Kenneth H. Eckstein, co-chair of Kramer Levin’s Bankruptcy and Restructuring department, has played a prominent role in many of the largest and most complex Chapter 11 reorganizations over the past 30 years. Ken represents creditors’ committees, bondholders and other stakeholders in both in- and out-of-court restructurings, as well as trustees, examiners and third parties seeking to acquire the assets or businesses of financially troubled companies. He also counsels and represents debtors in the complex legal, financial and operational issues arising in reorganizations, including obtaining debtor-in-possession financing; negotiating forbearance agreements; negotiating plans of reorganization with secured lenders, creditors’ committees and other stakeholders; and conducting sales of businesses.
Ken’s recent work includes representing the Official Committee of Unsecured Creditors in the Toys R Us bankruptcy; the ad hoc group of first lien bondholders holding more than $4 billion in bonds issued by Caesars Entertainment Operating Co. in connection with the company’s restructuring; funds managed by Elliott Management, Aurelius Capital, Davidson Kempner and Bracebridge Capital in the settlement of their 15-year dispute with The Republic of Argentina; the ad hoc group of senior noteholders holding more than $1.6 billion of unsecured notes issued by Peabody Energy Corp., the world’s largest private-sector coal company, in connection with the company’s bankruptcy; the Official Committee of Unsecured Creditors of Residential Capital LLC in the largest bankruptcy of 2012; the Official Committee of Unsecured Creditors in the bankruptcy of NII Holdings Inc., one of the largest Chapter 11 cases of 2014; Genco Shipping & Trading in the $1.4 billion shipping company restructuring that required negotiating with more than 25 sophisticated financial investors and resulted in a true “prepackaged” Chapter 11 bankruptcy, which was confirmed in less than three months; and General Maritime in structuring a $75 million debtor-in-possession facility and negotiating a restructuring that enabled the shipping company to emerge from bankruptcy, after eliminating approximately $600 million of financial debt and $42 million in annual interest expenses.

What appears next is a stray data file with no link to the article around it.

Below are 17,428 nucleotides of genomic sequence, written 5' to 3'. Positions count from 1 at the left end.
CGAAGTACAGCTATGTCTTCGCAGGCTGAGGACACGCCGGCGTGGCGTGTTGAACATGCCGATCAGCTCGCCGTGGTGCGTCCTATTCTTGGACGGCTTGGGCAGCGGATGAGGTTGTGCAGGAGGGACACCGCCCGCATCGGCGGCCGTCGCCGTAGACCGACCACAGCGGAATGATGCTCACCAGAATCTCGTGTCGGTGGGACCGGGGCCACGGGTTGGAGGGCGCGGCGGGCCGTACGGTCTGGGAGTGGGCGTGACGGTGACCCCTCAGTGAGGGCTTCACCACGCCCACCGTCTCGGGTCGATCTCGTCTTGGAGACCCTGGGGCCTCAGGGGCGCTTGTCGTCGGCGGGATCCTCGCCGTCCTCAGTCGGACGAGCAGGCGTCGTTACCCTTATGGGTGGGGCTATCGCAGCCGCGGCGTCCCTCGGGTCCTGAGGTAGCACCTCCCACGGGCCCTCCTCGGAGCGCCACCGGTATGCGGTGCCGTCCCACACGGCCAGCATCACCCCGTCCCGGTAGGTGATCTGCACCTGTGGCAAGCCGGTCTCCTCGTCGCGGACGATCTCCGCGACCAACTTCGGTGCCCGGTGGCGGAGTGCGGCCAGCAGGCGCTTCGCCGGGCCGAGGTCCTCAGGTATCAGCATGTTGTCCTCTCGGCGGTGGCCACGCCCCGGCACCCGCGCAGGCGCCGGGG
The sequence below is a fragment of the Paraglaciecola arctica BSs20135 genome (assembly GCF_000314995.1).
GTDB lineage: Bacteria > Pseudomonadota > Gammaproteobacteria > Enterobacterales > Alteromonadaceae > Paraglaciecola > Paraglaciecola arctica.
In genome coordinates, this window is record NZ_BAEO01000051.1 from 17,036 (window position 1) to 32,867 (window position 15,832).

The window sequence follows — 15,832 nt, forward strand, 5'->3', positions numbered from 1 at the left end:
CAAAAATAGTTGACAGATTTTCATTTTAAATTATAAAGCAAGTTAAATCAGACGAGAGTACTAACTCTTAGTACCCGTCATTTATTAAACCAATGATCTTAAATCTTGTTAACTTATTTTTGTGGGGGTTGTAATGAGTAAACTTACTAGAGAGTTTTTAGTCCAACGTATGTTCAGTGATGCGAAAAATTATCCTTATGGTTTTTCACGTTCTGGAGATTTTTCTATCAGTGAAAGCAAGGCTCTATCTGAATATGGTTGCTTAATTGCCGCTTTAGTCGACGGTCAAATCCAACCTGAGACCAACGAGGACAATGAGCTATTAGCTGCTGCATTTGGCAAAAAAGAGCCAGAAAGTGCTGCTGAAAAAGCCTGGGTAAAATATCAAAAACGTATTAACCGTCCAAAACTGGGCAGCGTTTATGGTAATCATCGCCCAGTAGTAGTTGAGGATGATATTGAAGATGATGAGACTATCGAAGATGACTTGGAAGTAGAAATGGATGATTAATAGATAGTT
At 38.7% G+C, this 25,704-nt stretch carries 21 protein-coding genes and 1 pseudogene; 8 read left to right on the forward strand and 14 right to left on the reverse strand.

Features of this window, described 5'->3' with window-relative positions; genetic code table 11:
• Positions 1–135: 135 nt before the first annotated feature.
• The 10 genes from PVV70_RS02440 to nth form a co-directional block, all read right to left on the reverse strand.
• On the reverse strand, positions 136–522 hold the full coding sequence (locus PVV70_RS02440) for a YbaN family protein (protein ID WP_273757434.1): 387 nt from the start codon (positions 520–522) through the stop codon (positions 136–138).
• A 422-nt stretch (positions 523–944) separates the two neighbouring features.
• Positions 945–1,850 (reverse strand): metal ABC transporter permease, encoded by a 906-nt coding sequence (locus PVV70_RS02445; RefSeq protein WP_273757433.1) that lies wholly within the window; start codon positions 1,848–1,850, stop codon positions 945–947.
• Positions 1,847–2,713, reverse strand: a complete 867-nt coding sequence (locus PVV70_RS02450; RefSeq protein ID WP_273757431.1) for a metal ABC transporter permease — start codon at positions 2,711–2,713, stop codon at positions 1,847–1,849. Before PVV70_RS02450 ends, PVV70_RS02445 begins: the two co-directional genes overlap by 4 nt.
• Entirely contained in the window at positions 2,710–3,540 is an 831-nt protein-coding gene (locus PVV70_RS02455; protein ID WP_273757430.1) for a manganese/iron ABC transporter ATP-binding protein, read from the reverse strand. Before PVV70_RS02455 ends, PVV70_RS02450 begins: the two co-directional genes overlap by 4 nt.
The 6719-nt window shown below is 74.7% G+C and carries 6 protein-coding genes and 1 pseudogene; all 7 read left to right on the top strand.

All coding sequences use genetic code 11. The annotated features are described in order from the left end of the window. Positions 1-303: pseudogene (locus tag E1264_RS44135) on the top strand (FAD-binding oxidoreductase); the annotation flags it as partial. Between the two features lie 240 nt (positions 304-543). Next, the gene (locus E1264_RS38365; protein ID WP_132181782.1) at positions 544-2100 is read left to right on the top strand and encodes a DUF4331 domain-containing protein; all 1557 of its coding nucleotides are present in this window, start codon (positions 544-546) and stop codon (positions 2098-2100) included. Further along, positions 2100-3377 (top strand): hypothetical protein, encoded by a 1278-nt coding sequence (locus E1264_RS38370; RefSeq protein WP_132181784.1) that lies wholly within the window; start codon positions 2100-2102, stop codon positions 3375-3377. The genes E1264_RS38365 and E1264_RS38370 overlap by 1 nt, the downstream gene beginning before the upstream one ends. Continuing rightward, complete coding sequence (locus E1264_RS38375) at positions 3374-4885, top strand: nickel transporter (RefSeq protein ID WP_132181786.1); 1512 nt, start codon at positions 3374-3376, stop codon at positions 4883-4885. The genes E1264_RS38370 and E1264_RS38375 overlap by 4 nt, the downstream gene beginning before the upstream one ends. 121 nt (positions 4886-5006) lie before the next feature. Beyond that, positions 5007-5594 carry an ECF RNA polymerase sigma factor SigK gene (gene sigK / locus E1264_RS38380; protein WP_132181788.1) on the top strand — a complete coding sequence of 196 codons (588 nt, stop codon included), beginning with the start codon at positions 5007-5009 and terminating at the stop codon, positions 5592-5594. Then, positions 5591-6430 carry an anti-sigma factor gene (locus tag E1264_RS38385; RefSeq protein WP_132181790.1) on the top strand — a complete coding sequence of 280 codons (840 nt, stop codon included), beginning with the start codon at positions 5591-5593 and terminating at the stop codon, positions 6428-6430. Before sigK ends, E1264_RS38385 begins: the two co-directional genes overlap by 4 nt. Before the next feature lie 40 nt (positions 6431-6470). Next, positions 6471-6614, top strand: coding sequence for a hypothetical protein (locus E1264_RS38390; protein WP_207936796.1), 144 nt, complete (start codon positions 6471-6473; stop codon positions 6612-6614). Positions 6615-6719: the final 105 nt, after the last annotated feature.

A fellow of the American College of Bankruptcy, Ken has been repeatedly recognized by as one of the pre-eminent bankruptcy practitioners both in New York and in the United States.
Last Updated September 2019